The storms, Tuesday through Wednesday morning, were part of the atmospheric river event, involving rivers with high humidity in the atmosphere that saturated the region for days and caused parts of western Washington to begin to rain the wettest in the cycle. One year according to the National Weather Service.
A flood warning or advisory went into effect Wednesday morning for areas in western Washington and western Oregon, some of which had received more than 8 inches of rain in the past three days alone.
Strong winds, including gusts of more than 60 mph, knocked down trees and power lines. More than 650,000 utility customers had no electricity Wednesday morning in Washington and Oregon, according to utility trackers. PowerOutage.us
Since 1 customer can be a whole household, the number of people without electricity is likely to be higher than 650,000.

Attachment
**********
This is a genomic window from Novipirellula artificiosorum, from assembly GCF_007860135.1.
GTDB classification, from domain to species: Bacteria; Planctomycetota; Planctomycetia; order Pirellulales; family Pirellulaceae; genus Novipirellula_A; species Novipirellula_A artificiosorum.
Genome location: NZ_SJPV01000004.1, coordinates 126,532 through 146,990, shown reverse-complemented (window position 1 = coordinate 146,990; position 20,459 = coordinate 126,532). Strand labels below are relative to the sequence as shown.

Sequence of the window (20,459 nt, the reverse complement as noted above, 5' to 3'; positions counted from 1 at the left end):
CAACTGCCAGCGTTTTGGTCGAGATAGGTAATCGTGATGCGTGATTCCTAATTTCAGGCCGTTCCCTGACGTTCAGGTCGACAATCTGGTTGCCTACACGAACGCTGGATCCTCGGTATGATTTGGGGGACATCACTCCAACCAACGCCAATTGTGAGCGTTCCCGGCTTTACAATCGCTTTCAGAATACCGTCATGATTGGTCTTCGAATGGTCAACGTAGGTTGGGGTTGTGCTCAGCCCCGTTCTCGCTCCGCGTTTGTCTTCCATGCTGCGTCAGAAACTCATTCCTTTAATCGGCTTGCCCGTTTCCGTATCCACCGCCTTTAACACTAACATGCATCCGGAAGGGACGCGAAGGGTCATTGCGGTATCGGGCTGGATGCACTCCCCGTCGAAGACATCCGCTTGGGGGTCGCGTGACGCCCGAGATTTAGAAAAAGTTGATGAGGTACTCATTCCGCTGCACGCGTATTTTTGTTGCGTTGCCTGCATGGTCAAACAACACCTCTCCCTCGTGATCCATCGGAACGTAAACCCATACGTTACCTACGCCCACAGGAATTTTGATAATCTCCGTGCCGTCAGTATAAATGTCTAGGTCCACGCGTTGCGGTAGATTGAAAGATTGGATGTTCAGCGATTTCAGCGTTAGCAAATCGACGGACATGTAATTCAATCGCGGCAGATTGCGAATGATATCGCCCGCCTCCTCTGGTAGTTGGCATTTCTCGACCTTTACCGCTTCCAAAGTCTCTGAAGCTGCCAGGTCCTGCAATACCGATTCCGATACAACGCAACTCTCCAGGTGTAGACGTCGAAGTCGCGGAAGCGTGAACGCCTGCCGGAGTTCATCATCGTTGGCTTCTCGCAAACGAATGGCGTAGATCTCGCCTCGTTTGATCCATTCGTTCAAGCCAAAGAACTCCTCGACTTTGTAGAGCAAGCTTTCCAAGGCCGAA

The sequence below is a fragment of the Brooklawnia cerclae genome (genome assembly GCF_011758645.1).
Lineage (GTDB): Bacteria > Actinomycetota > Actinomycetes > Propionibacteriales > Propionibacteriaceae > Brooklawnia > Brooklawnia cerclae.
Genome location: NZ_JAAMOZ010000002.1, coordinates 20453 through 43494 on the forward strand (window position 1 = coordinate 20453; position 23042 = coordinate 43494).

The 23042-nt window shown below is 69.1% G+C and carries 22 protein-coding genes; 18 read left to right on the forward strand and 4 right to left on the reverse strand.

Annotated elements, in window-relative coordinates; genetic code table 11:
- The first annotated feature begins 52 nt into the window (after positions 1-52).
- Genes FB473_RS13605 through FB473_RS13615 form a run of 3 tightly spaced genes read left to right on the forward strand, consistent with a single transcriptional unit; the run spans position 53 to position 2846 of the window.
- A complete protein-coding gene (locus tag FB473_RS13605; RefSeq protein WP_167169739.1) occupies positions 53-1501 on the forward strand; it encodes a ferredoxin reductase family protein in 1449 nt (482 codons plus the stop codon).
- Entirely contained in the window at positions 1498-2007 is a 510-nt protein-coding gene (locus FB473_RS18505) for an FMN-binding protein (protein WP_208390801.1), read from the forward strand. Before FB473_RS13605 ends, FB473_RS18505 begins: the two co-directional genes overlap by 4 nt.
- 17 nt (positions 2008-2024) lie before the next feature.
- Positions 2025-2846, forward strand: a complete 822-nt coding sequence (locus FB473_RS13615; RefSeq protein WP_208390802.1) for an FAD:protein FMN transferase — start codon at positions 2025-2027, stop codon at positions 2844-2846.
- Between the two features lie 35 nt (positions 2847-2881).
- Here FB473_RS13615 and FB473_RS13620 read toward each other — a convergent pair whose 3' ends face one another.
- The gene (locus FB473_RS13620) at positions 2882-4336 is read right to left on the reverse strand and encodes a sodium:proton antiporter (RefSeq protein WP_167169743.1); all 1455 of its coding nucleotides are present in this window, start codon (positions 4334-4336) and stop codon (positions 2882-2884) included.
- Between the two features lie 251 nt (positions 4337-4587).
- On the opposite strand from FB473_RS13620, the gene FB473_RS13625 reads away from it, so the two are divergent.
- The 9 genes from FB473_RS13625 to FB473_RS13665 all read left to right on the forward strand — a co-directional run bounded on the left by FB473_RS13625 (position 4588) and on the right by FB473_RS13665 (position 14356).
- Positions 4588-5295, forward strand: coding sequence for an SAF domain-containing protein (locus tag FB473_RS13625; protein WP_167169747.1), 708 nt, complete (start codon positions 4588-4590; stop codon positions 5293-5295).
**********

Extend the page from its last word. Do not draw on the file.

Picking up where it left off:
“There’s a lot of tree debris and wires on the street, not to mention the calm water,” the National Weather Service’s Seattle office said Wednesday morning. “A blackout makes the intersection dark. If you don’t have to travel this morning, you will be at home the safest!”
Check forecasts across the country.
A strong wind blows to the east.
On Wednesday morning, strong winds passed central Washington and Oregon, with more areas expected soon.
More than 11 million people were under high winds warning or advisory Wednesday morning, from Washington to the Dakotas and as far south as Nebraska.
The weather service said high-wind clocks were scheduled for millions more people through the plains on Thursday.